Keeping with the theme of “firsts” let’s take a collective look at the 1970 season - the first year of the reconfigured track.
After the fire destroyed the original grandstands in September of 1965, the track went into a holding pattern. Management realized the track needed to be updated, but wanted to wait until a decision was made to reconstruct a permanent grandstand. The “temporary” stands served the track for four seasons.
During 1969 the Fair Board approved construction of a new state-of-the-art grandstand. It would be covered like the original stands, but unique in that there would be no posts supporting the roof. A revolutionary design was implemented where a series of cables would support the roof from above. With the construction of the stands, the decision was made to build a new track as well. The track would have the steepest banks in the nation at 36 degrees. And the distance would be slightly longer than the half-mile at five-eighths of a mile.
Demolition of the half-mile started immediately after the 1969 Southern 300. Construction of the new track took longer than expected, and the start of the local season was pushed back to early August. The track opened on July 25, 1970, with the running of the Nashville 420 Cup race. That race will get a story of its own.
|A sight I hope none of us ever see again in our lifetime - A racetrack being demolished at the TN State Fairgrounds|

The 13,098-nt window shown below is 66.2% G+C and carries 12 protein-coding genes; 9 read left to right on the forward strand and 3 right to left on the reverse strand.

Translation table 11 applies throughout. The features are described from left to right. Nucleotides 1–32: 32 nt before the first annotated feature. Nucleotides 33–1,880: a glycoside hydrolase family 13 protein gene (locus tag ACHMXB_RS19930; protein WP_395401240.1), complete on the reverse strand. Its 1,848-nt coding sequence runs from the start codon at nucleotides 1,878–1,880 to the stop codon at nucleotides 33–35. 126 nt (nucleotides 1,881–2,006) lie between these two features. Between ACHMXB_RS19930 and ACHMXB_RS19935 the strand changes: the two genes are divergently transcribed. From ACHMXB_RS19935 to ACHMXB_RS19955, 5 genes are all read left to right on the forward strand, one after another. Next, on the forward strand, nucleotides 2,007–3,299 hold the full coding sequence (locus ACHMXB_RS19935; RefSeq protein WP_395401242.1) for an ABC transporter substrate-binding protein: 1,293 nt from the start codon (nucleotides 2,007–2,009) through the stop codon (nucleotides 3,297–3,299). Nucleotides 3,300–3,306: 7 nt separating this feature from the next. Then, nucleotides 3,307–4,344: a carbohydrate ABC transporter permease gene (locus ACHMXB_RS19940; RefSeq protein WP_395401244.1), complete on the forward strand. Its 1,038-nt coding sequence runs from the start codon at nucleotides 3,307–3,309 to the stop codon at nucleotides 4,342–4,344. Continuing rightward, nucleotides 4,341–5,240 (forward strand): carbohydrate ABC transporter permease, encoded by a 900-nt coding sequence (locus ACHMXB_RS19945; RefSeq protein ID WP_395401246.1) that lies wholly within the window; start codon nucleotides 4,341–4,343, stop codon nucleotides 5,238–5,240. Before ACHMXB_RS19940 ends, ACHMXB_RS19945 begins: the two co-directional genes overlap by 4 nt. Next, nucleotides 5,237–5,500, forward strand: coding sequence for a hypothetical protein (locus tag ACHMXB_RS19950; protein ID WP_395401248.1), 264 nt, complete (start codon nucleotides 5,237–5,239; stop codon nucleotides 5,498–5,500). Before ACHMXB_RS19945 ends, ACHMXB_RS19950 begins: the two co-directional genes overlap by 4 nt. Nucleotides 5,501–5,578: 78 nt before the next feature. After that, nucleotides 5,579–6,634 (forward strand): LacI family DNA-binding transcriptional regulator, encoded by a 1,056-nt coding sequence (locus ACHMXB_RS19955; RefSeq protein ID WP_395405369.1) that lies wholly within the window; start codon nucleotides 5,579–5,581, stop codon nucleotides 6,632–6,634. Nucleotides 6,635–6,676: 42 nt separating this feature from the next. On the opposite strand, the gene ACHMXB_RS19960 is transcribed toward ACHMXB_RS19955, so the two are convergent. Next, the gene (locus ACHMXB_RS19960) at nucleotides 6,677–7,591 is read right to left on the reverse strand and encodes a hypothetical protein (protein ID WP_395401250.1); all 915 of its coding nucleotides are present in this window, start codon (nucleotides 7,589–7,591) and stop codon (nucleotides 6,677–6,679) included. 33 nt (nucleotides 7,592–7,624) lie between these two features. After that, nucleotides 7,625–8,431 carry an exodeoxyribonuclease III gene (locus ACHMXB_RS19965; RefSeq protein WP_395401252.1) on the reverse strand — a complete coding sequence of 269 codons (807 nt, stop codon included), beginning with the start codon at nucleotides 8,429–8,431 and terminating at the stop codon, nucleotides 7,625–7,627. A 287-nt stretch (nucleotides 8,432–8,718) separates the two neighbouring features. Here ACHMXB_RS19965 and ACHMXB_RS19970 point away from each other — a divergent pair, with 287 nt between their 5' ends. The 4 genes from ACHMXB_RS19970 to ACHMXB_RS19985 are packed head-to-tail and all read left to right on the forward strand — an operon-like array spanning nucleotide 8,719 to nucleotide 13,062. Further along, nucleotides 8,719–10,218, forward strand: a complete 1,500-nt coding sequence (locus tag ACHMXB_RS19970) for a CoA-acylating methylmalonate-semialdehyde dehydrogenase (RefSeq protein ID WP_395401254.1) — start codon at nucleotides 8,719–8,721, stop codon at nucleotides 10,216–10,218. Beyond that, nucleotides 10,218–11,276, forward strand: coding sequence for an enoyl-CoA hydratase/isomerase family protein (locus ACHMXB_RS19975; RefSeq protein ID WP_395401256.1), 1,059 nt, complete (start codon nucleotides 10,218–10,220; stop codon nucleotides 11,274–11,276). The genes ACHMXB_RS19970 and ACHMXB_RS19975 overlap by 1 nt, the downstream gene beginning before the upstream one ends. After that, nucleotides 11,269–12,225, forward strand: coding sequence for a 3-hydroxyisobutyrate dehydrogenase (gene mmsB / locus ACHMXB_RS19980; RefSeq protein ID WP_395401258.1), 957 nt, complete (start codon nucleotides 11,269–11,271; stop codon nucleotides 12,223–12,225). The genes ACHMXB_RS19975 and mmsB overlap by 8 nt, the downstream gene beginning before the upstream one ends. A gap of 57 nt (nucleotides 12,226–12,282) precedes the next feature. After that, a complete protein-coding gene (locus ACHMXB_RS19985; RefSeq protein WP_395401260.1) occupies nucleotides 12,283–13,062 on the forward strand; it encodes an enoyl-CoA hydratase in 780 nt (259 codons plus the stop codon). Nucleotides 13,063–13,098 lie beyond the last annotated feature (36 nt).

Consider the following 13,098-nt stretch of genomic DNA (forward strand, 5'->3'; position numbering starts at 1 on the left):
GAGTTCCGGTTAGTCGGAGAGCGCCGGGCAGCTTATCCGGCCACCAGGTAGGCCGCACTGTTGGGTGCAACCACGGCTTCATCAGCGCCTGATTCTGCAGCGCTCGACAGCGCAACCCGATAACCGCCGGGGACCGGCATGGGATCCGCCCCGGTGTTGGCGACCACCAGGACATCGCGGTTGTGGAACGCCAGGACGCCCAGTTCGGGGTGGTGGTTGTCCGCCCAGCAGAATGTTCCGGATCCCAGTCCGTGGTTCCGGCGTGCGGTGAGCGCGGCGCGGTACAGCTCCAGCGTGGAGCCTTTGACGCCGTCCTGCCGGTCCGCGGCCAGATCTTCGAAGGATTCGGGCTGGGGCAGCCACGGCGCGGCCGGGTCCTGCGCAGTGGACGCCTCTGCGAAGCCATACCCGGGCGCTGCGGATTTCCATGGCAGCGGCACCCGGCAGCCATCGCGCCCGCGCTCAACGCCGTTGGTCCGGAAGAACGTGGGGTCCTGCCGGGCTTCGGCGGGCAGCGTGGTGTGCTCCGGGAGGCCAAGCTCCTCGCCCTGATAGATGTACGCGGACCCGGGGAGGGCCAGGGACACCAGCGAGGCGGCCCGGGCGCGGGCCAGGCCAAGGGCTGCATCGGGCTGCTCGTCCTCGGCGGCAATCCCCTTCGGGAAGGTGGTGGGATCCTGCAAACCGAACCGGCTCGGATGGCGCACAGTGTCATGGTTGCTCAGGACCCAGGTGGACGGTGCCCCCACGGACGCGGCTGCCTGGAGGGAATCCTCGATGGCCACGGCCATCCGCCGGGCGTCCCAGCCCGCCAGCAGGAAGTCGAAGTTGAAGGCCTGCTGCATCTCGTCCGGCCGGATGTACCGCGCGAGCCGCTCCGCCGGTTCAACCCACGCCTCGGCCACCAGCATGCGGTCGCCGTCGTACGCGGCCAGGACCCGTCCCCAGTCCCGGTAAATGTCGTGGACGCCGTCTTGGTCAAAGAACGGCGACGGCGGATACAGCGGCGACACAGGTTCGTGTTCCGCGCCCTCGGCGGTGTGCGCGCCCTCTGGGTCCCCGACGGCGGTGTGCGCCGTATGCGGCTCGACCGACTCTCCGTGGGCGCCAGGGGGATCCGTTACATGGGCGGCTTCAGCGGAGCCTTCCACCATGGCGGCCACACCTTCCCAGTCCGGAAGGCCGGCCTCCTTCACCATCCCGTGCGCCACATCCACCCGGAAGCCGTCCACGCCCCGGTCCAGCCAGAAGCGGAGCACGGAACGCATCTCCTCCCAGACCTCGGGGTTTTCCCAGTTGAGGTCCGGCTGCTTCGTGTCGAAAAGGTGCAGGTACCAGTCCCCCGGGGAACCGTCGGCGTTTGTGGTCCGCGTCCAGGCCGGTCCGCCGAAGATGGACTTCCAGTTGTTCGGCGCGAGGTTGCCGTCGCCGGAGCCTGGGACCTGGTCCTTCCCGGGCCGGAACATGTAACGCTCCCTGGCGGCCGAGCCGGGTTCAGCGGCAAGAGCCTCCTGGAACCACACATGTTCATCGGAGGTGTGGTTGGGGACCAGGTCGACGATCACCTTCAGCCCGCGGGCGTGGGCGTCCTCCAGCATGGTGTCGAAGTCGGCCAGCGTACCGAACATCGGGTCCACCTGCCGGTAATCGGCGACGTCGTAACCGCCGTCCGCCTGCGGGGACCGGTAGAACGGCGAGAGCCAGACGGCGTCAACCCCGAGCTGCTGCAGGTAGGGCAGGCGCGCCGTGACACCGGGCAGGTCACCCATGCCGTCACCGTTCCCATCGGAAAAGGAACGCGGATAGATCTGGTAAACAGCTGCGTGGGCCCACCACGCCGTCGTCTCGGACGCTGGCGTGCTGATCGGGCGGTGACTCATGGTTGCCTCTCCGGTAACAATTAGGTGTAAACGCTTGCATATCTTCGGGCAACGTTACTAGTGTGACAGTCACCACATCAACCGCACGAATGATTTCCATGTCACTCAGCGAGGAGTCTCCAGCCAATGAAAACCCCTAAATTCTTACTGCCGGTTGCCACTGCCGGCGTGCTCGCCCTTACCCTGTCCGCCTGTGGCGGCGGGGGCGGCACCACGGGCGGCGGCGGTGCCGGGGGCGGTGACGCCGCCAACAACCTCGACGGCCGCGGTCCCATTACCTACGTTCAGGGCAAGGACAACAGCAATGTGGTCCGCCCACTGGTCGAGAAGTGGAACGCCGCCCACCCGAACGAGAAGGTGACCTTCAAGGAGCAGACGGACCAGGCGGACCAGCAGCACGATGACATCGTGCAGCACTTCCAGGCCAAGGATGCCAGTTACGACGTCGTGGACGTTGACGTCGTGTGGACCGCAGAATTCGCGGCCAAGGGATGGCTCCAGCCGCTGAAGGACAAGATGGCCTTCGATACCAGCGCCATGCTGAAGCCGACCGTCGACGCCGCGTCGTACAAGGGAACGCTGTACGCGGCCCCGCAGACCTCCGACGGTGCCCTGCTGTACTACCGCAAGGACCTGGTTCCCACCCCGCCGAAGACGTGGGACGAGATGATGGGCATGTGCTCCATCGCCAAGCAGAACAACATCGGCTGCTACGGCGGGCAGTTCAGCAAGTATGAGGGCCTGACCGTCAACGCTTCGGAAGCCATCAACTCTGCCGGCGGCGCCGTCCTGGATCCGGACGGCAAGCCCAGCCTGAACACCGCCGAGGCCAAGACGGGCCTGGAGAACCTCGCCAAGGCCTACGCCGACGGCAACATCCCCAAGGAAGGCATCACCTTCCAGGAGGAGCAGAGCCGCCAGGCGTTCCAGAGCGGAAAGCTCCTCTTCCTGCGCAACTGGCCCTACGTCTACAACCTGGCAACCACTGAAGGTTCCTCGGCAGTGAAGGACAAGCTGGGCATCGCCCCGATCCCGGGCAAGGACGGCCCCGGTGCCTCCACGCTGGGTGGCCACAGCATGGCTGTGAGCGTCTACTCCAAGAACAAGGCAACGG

|Building up the banks|
|The forms for the tunnel|
|Paving the front straight|
|Adding the roof|
The following weekend an open practice was help for the local cars. Just like when the original track opened in 1958, the daunting high banks demanded different setups for the cars and a different driving style for the drivers.
The pole speed for the Flameless 300 was a full 30 mph faster than the old track record. Friday Hassler was on the pole, James Ham started 2nd, and a kid from Owensboro, KY, started 3rd in a car owned by 1968 track champion P.B. Crowell. He had raced at Nashville off and on since his first trip here in 1965, before the night was over everyone in attendance would know the name Darrell Waltrip.
Charlie Binkley stormed from his 4th starting position to lead 101 of the first 110 laps with Waltrip right behind. The high banks pushed the cars beyond the limits they were accustomed to. Ham was the first car out, breaking a spindle after 6 laps. Hassler fell out two laps later with a broken rocker arm. By lap 70, 13 of the 33 starters were already on their trailers.
|Darrell shows the fast way around was right against the wall.|
Binkley broke a distributor after 100 laps and Waltrip cruised home to win by FIVE laps over L.D. Ottinger. Third place Ben Pierce was 25 laps behind Waltrip. That’s no typo. Waltrip boasted (can you imagine that?) in victory lane he would be back the next week and win again.
Twenty-three cars lined up for the first 30 lap feature on the new track. Darrell looked to uphold his promise by lowering the track record a full two-tenths of a second. James Ham qualified second only two-hundredths slower than Waltrip.
Waltrip, Ham, and former Grand National driver Bunkie Blackburn drove away from the field. Waltrip led from the start with Blackburn passing Ham around the halfway mark. As they ran nose to tail, the laps clicked off without a caution flag. The orange and two red cars lapped every other car on the track.
|James Ham qualified on the pole twice and won one feature in 1970.|
|Bunkie Blackburn drove for J.W. Rippy in 1970.|
The white flag waved. As the cars came off turn two, James Ham, running third, picks up the story.